FAITH IN INDONESIA

FAITH IN INDONESIA
The shape of the world a generation from now will be influenced far more by how we communicate the values of our society to others than by military or diplomatic superiority. William Fulbright, 1964

Tuesday, June 26, 2007

CHOLIS BIDAJATI

SCORING FOR WOMEN'S SPORTING RIGHTS © 2007 Duncan Graham

Training was rescheduled at the last minute. The location was far out of town. Traffic was heavy. Based on past experience jam karet (rubber time) would certainly be operating. No reason to hurry.

Wrong call. As the little hand touched 8 and the big hand hit 12 the Persekam team splendid in shimmering blue dashed out of their change rooms like the champions they hope to become.

Then followed two hours of intensive training that had the young women sweating under a blowtorch sun, the coach's relentless and demanding whistles ricocheting off the stadium's concrete walls so every blast was multiplied . If they thought it all too strenuous then they were keeping their complaints to themselves.

If discipline is an essential ingredient to success then the Malang Regency (East Java) women's soccer squad has a grand future.

But first they have to overcome off-field handicaps that Zinedine Zidane hopefuls never have to confront.

"Java isn't like Papua where the religion, culture and crowds support women in competitive sport," said Persekam president Cholis Bidajati. In Javanese soccer the big, powerful yet twinkle-toed Papuans are always discussed with awe.

"Some see soccer as men's business with women staying at home. This is changing. Women are coming to watch games and now they want to get involved.

"Yet there's still a residue who think it's inappropriate for women to be running around in public wearing sports gear."

It's not that the uniforms are immodest. Voyeurs lusting for a glimpse of cheeky underwear as players stretch and bend should go to Wimbledon. None of the women wore headscarves so taking a header can be the start of a real bad-hair day. A battered mop-top is hardly enticing.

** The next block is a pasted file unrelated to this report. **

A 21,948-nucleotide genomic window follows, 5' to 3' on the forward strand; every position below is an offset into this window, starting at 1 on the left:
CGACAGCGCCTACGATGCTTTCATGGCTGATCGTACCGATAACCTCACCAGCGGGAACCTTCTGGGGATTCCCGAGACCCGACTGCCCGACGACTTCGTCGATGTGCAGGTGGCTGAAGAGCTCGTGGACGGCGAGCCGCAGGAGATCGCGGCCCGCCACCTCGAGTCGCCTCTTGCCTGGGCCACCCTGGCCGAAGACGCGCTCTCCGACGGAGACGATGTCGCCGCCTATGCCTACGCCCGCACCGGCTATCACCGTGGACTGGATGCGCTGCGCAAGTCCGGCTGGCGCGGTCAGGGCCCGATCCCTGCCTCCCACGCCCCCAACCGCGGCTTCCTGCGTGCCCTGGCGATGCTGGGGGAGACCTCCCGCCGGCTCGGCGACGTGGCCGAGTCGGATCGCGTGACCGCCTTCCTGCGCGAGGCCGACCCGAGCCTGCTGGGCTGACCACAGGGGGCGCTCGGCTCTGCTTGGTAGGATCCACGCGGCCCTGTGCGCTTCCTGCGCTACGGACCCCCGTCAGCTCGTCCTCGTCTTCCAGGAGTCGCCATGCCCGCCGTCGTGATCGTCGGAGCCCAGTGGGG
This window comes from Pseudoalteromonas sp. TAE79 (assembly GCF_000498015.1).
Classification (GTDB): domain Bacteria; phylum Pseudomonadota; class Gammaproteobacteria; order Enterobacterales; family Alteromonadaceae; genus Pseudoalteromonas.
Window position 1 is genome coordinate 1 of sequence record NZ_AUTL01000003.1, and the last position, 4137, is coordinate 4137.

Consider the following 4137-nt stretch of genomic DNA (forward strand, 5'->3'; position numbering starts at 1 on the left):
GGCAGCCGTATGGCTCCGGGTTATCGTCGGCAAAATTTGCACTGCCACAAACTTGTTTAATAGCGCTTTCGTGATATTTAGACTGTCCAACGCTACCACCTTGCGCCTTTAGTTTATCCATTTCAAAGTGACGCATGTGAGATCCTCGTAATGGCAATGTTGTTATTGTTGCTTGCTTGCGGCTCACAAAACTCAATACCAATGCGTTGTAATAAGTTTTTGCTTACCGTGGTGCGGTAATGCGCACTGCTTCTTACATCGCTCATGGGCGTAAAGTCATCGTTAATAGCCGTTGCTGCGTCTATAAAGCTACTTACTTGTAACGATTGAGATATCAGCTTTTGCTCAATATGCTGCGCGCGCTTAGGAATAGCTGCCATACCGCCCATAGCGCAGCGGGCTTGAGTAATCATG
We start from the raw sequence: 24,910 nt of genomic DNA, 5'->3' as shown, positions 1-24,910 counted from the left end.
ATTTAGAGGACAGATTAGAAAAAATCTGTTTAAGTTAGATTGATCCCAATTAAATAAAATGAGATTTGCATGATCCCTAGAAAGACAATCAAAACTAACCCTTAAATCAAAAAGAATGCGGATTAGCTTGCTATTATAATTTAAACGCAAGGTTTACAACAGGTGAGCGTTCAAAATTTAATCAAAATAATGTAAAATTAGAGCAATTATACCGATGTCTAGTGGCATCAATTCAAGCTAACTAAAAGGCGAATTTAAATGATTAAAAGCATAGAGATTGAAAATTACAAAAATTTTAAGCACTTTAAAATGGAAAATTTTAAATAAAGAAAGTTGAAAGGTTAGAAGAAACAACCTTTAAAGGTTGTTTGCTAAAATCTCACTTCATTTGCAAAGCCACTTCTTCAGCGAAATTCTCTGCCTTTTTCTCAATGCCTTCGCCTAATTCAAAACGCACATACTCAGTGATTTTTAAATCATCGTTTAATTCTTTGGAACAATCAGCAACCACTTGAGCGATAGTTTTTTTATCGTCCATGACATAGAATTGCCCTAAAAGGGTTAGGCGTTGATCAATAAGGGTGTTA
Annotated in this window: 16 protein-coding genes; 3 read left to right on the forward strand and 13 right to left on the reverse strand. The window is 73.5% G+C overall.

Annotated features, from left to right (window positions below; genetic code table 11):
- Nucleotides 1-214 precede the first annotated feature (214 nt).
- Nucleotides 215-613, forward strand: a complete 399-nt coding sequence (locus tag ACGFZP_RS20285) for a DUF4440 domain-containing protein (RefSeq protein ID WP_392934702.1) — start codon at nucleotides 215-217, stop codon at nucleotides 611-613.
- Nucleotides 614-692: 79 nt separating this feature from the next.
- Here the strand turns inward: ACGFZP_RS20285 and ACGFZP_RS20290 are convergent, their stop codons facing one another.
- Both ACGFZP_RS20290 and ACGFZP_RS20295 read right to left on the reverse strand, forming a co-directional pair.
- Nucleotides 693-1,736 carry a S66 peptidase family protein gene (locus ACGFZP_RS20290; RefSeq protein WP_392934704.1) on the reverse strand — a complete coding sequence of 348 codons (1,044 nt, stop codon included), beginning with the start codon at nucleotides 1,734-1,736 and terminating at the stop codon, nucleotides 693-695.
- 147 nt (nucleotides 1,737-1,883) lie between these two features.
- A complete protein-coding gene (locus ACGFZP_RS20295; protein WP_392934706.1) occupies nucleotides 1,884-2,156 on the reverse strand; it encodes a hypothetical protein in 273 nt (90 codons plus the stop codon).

The only flesh shows were grass-stained knobbly kneecaps peeping between floppy long shorts and high socks. Any man finding that arousing should consult a psychiatrist.

Cholis is an imposing no-nonsense figure in her starched government uniform and headscarf. It was probably the same when she played as a forward. (The posture, not the outfit.)

Only the most foolhardy cleric would suggest she's a subversive undermining Indonesian spiritual values by encouraging girls to boot balls rather than goggle sinetrons.

A widow for the past two years and mother of two, Cholis heads the statistics section in Malang Regency's planning department. She no longer plays but now busies herself with administration, promotion and fund raising.

In this she seems to have been reasonably successful with the Regency putting Rp 125 million (US $14,000) into Persekam. The Regency doesn't support Arema, the premier Malang men's football team that's backed by a cigarette company.

There's a Catch 22 factor operating here: Women's soccer can't attract sponsorship unless the sport becomes widely popular – but it can't reach that goal without more cash to fund competitions.

Last year Persekam played in Jakarta, drawing 1 – 1 against a university team, then got thrashed 4 – 1 by the dreaded Papuans.

Cholis is the only woman in Java on Indonesian men's soccer's Division 3 Committee.

Before she got involved with Persekam the few women who wanted to play had to do so with men. "But," Cholis quickly added, "they were always accompanied by their families."

"The problem is many get married and leave the sport so there's always a turnover," she said. "Because young women are studying or working long hours outside the home and traveling great distances they have little time for recreation.